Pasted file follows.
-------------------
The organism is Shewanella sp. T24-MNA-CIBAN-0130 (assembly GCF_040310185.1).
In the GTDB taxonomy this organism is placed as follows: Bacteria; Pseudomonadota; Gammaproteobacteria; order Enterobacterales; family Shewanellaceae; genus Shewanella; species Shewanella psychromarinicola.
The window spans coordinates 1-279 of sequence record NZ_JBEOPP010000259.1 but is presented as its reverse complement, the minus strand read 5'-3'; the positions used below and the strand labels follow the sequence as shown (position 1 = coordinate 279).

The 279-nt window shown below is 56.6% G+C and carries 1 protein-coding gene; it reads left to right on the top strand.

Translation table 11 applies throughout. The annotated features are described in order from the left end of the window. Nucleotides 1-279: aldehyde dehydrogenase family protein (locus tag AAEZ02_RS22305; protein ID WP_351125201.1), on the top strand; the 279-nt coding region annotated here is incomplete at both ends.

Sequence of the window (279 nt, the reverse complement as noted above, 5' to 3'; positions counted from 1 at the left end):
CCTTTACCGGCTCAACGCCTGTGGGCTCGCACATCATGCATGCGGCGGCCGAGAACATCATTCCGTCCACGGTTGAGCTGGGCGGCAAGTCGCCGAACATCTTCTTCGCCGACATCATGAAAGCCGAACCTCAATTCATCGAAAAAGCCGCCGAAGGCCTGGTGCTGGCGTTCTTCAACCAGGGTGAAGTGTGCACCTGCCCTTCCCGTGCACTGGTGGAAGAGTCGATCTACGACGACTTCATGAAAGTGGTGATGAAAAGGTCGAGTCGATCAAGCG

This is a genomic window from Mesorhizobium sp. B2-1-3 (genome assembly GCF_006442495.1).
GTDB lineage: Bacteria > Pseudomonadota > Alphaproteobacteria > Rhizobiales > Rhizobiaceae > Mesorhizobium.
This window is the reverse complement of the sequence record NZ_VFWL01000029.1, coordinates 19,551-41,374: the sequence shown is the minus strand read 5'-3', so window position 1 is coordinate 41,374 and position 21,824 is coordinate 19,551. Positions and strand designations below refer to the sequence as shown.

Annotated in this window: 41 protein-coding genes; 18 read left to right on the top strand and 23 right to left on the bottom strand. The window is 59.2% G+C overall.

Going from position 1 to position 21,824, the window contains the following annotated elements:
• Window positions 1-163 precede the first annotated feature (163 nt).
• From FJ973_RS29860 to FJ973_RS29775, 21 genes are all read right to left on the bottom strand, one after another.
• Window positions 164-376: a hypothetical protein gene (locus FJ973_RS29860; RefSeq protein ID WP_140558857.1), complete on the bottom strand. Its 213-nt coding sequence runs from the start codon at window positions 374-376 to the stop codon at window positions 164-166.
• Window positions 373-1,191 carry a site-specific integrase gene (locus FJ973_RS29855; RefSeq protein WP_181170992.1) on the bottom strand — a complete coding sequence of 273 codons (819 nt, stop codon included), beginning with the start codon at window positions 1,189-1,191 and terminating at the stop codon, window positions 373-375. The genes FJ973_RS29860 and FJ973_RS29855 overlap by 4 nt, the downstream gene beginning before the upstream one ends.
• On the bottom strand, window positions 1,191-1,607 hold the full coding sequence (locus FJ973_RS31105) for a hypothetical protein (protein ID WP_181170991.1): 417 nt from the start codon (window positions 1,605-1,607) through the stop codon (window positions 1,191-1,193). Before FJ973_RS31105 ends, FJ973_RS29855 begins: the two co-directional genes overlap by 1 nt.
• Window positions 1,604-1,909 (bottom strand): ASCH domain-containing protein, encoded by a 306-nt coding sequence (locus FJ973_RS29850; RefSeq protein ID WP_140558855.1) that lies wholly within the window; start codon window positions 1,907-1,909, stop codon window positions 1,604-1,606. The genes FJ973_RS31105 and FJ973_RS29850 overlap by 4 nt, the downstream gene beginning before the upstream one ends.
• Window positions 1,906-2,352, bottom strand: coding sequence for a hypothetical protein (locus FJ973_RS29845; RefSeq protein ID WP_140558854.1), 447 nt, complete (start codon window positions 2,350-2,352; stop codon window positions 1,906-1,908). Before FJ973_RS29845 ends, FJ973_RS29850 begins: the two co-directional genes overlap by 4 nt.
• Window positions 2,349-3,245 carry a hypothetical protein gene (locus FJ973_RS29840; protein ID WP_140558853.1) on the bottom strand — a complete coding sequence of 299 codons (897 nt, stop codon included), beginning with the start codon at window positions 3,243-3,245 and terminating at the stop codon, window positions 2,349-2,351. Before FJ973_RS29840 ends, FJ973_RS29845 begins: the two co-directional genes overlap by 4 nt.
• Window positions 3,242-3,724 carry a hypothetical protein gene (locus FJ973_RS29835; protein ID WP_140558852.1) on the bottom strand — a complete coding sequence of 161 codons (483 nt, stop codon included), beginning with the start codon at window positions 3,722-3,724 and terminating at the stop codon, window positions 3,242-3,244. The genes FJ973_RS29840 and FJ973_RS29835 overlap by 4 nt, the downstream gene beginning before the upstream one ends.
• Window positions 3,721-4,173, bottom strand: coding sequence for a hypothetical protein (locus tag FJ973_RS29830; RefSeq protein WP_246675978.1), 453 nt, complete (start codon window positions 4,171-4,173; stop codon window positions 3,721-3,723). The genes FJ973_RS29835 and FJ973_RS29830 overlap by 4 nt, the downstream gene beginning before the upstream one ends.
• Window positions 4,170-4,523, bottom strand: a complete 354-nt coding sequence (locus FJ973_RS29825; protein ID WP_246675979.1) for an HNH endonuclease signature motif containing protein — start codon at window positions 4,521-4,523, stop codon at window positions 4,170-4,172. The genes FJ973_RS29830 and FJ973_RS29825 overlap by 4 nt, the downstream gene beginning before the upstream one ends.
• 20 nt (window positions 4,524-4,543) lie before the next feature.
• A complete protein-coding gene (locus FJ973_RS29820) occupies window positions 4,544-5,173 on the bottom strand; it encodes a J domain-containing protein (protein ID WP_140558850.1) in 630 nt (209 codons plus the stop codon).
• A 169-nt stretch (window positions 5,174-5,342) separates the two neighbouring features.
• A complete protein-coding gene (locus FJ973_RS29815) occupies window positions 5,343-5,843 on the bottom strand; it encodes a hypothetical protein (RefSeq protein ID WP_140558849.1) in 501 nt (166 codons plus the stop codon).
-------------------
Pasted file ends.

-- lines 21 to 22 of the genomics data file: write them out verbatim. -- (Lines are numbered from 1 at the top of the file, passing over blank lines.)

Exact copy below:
• Window positions 3,242-3,724 carry a hypothetical protein gene (locus FJ973_RS29835; protein ID WP_140558852.1) on the bottom strand — a complete coding sequence of 161 codons (483 nt, stop codon included), beginning with the start codon at window positions 3,722-3,724 and terminating at the stop codon, window positions 3,242-3,244. The genes FJ973_RS29840 and FJ973_RS29835 overlap by 4 nt, the downstream gene beginning before the upstream one ends.
• Window positions 3,721-4,173, bottom strand: coding sequence for a hypothetical protein (locus tag FJ973_RS29830; RefSeq protein WP_246675978.1), 453 nt, complete (start codon window positions 4,171-4,173; stop codon window positions 3,721-3,723). The genes FJ973_RS29835 and FJ973_RS29830 overlap by 4 nt, the downstream gene beginning before the upstream one ends.